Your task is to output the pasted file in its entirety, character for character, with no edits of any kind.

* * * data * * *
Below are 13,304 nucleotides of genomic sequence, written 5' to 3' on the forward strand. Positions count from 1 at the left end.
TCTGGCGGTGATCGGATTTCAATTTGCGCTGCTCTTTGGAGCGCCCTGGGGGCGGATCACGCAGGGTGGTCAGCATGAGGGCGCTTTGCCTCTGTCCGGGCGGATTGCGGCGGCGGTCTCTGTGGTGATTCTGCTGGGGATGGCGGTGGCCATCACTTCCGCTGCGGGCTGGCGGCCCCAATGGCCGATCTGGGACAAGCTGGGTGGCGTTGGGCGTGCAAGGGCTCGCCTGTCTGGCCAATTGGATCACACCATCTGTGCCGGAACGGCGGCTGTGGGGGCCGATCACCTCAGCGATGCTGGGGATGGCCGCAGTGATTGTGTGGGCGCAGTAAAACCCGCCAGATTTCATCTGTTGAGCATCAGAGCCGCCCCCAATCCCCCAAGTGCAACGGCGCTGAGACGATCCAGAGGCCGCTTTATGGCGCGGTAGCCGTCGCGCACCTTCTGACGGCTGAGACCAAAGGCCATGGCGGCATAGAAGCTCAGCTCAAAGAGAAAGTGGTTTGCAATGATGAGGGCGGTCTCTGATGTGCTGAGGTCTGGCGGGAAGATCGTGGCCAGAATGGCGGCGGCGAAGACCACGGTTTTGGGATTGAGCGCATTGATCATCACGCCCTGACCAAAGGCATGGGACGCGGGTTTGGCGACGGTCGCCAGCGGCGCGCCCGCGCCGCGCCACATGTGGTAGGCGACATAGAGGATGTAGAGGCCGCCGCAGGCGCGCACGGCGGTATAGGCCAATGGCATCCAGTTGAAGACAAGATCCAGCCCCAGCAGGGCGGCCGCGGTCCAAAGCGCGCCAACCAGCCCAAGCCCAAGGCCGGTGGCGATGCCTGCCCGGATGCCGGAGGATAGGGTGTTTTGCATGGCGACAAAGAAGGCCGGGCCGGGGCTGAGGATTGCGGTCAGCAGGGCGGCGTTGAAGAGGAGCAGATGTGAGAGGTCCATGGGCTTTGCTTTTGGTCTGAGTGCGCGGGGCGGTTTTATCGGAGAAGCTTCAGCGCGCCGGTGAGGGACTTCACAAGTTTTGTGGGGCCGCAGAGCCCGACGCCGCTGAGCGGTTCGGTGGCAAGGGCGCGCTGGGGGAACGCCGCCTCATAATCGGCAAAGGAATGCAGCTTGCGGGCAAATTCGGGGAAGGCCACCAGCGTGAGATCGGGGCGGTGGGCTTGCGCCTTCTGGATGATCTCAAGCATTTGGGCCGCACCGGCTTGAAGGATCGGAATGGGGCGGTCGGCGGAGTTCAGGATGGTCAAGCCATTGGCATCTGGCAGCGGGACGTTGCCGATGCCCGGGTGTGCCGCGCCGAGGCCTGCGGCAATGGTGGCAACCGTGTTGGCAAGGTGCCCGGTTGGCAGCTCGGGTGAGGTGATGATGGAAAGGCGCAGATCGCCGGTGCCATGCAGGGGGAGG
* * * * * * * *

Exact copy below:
Below are 13,304 nucleotides of genomic sequence, written 5' to 3' on the forward strand. Positions count from 1 at the left end.
TCTGGCGGTGATCGGATTTCAATTTGCGCTGCTCTTTGGAGCGCCCTGGGGGCGGATCACGCAGGGTGGTCAGCATGAGGGCGCTTTGCCTCTGTCCGGGCGGATTGCGGCGGCGGTCTCTGTGGTGATTCTGCTGGGGATGGCGGTGGCCATCACTTCCGCTGCGGGCTGGCGGCCCCAATGGCCGATCTGGGACAAGCTGGGTGGCGTTGGGCGTGCAAGGGCTCGCCTGTCTGGCCAATTGGATCACACCATCTGTGCCGGAACGGCGGCTGTGGGGGCCGATCACCTCAGCGATGCTGGGGATGGCCGCAGTGATTGTGTGGGCGCAGTAAAACCCGCCAGATTTCATCTGTTGAGCATCAGAGCCGCCCCCAATCCCCCAAGTGCAACGGCGCTGAGACGATCCAGAGGCCGCTTTATGGCGCGGTAGCCGTCGCGCACCTTCTGACGGCTGAGACCAAAGGCCATGGCGGCATAGAAGCTCAGCTCAAAGAGAAAGTGGTTTGCAATGATGAGGGCGGTCTCTGATGTGCTGAGGTCTGGCGGGAAGATCGTGGCCAGAATGGCGGCGGCGAAGACCACGGTTTTGGGATTGAGCGCATTGATCATCACGCCCTGACCAAAGGCATGGGACGCGGGTTTGGCGACGGTCGCCAGCGGCGCGCCCGCGCCGCGCCACATGTGGTAGGCGACATAGAGGATGTAGAGGCCGCCGCAGGCGCGCACGGCGGTATAGGCCAATGGCATCCAGTTGAAGACAAGATCCAGCCCCAGCAGGGCGGCCGCGGTCCAAAGCGCGCCAACCAGCCCAAGCCCAAGGCCGGTGGCGATGCCTGCCCGGATGCCGGAGGATAGGGTGTTTTGCATGGCGACAAAGAAGGCCGGGCCGGGGCTGAGGATTGCGGTCAGCAGGGCGGCGTTGAAGAGGAGCAGATGTGAGAGGTCCATGGGCTTTGCTTTTGGTCTGAGTGCGCGGGGCGGTTTTATCGGAGAAGCTTCAGCGCGCCGGTGAGGGACTTCACAAGTTTTGTGGGGCCGCAGAGCCCGACGCCGCTGAGCGGTTCGGTGGCAAGGGCGCGCTGGGGGAACGCCGCCTCATAATCGGCAAAGGAATGCAGCTTGCGGGCAAATTCGGGGAAGGCCACCAGCGTGAGATCGGGGCGGTGGGCTTGCGCCTTCTGGATGATCTCAAGCATTTGGGCCGCACCGGCTTGAAGGATCGGAATGGGGCGGTCGGCGGAGTTCAGGATGGTCAAGCCATTGGCATCTGGCAGCGGGACGTTGCCGATGCCCGGGTGTGCCGCGCCGAGGCCTGCGGCAATGGTGGCAACCGTGTTGGCAAGGTGCCCGGTTGGCAGCTCGGGTGAGGTGATGATGGAAAGGCGCAGATCGCCGGTGCCATGCAGGGGGAGG